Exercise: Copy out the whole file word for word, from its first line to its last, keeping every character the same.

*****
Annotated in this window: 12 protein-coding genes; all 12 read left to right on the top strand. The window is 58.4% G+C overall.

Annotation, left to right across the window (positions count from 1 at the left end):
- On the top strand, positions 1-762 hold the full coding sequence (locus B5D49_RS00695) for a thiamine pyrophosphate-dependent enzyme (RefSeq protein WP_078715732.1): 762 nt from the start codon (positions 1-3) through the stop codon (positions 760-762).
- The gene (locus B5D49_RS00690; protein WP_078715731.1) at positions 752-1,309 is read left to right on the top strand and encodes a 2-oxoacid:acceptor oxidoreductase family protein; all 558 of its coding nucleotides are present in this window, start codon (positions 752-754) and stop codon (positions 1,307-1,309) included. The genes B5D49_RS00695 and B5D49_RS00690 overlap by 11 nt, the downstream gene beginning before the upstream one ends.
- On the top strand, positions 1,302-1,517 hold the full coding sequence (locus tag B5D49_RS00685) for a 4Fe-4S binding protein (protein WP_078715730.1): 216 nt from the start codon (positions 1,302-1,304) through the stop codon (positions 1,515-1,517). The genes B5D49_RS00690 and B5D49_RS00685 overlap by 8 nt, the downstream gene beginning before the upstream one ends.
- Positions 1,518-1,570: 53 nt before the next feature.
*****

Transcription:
Annotated in this window: 12 protein-coding genes; all 12 read left to right on the top strand. The window is 58.4% G+C overall.

Annotation, left to right across the window (positions count from 1 at the left end):
- On the top strand, positions 1-762 hold the full coding sequence (locus B5D49_RS00695) for a thiamine pyrophosphate-dependent enzyme (RefSeq protein WP_078715732.1): 762 nt from the start codon (positions 1-3) through the stop codon (positions 760-762).
- The gene (locus B5D49_RS00690; protein WP_078715731.1) at positions 752-1,309 is read left to right on the top strand and encodes a 2-oxoacid:acceptor oxidoreductase family protein; all 558 of its coding nucleotides are present in this window, start codon (positions 752-754) and stop codon (positions 1,307-1,309) included. The genes B5D49_RS00695 and B5D49_RS00690 overlap by 11 nt, the downstream gene beginning before the upstream one ends.
- On the top strand, positions 1,302-1,517 hold the full coding sequence (locus tag B5D49_RS00685) for a 4Fe-4S binding protein (protein WP_078715730.1): 216 nt from the start codon (positions 1,302-1,304) through the stop codon (positions 1,515-1,517). The genes B5D49_RS00690 and B5D49_RS00685 overlap by 8 nt, the downstream gene beginning before the upstream one ends.
- Positions 1,518-1,570: 53 nt before the next feature.